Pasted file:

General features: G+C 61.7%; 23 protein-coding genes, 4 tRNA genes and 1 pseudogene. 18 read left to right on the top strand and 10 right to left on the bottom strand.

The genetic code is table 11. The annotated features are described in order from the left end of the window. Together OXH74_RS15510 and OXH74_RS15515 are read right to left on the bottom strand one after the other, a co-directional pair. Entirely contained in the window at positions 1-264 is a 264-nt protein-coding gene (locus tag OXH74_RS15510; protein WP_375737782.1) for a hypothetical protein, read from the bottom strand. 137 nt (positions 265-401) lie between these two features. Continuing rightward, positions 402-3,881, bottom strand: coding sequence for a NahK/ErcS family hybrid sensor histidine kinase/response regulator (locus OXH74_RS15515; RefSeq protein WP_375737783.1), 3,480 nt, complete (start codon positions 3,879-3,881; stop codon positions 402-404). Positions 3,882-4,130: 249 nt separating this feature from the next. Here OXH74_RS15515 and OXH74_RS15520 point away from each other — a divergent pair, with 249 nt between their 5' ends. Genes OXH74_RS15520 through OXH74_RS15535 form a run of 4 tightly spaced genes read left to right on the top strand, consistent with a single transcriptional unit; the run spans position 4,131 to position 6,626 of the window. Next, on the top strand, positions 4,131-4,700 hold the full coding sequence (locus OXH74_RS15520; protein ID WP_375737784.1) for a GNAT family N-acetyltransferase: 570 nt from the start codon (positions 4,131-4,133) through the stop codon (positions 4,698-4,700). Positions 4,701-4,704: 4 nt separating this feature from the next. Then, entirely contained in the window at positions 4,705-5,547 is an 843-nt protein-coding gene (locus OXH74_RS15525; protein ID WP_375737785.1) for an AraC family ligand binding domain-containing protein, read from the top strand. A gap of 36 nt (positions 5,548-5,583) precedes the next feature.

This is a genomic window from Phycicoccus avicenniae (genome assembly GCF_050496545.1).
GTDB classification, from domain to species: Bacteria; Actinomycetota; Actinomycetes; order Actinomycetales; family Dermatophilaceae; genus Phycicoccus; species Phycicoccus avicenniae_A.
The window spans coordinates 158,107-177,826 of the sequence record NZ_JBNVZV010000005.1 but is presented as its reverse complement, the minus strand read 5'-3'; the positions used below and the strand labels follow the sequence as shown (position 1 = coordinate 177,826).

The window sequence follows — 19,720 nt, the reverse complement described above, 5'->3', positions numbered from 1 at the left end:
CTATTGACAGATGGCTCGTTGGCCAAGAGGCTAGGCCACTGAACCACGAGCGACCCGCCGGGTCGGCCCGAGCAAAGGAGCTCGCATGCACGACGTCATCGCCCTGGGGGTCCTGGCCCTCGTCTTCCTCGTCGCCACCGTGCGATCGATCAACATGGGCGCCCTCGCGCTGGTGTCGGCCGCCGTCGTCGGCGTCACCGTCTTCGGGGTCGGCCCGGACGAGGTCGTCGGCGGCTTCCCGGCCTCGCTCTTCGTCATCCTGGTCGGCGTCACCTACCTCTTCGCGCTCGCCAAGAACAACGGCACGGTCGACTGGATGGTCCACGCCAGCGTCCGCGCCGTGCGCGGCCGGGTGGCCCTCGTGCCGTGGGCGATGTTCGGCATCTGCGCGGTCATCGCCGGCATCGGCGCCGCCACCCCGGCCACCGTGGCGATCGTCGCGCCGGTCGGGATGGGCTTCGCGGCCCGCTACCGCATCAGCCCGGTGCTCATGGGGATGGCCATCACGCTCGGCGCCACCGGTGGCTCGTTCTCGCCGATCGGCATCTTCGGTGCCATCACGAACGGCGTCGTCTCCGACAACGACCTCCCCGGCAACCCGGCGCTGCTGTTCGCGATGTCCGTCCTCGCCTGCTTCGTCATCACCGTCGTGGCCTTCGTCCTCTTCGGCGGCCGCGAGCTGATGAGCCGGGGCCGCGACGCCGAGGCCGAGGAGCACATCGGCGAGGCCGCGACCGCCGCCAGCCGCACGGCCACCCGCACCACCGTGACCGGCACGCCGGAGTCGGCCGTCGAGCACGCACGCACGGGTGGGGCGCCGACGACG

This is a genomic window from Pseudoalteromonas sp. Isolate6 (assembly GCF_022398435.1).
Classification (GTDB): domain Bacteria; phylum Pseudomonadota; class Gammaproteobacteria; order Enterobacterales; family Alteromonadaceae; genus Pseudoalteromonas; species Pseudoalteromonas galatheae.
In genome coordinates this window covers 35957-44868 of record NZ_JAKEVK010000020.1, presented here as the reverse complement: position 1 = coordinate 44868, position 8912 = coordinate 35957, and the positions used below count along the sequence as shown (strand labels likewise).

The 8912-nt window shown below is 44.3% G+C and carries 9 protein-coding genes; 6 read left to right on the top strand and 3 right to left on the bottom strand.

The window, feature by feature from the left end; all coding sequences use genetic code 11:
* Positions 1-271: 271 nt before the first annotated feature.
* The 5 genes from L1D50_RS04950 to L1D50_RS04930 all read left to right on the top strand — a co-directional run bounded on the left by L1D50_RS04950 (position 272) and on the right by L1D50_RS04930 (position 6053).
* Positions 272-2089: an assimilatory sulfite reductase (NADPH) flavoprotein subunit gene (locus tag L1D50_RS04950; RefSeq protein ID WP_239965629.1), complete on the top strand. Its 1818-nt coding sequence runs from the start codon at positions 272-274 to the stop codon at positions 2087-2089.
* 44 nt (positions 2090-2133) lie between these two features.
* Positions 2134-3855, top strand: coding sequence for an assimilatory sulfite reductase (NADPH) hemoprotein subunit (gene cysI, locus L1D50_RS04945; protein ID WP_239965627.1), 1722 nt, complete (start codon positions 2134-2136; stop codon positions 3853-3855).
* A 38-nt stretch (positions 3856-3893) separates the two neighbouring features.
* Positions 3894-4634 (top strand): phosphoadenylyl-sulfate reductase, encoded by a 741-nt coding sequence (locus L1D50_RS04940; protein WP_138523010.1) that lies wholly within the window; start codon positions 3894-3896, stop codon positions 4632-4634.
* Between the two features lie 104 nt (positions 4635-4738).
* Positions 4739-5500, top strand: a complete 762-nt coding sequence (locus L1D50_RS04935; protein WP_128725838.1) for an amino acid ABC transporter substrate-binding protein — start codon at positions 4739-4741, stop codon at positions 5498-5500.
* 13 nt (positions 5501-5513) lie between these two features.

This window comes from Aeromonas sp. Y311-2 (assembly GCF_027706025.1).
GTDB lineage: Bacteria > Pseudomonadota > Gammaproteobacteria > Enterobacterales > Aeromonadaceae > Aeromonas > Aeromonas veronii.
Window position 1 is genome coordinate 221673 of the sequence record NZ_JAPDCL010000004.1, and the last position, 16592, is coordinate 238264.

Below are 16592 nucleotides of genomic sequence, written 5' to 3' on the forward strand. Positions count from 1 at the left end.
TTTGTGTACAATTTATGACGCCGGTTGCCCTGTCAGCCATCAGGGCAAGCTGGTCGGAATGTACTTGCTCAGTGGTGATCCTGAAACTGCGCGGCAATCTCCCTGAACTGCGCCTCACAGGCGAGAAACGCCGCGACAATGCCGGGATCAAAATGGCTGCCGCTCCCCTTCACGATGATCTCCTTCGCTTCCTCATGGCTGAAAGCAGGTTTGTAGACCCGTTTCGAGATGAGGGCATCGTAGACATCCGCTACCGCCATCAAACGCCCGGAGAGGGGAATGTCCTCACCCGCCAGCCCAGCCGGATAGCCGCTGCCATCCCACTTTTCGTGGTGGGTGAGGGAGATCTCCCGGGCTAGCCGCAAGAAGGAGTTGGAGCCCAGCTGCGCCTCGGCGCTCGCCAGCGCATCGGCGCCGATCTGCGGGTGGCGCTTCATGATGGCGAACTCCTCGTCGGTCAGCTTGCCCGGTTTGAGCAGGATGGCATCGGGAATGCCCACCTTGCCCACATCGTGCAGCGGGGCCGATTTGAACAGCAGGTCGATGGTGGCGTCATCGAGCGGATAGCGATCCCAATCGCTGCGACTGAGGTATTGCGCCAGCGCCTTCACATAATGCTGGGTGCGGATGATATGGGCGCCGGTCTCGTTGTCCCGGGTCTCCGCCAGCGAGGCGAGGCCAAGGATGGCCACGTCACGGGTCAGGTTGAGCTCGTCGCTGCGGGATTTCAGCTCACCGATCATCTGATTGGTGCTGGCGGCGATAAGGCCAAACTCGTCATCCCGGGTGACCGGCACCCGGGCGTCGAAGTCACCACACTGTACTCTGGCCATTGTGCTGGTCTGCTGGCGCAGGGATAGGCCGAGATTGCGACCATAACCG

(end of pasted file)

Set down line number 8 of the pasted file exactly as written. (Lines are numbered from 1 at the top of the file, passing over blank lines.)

This is a genomic window from Pseudoalteromonas sp. Isolate6 (assembly GCF_022398435.1).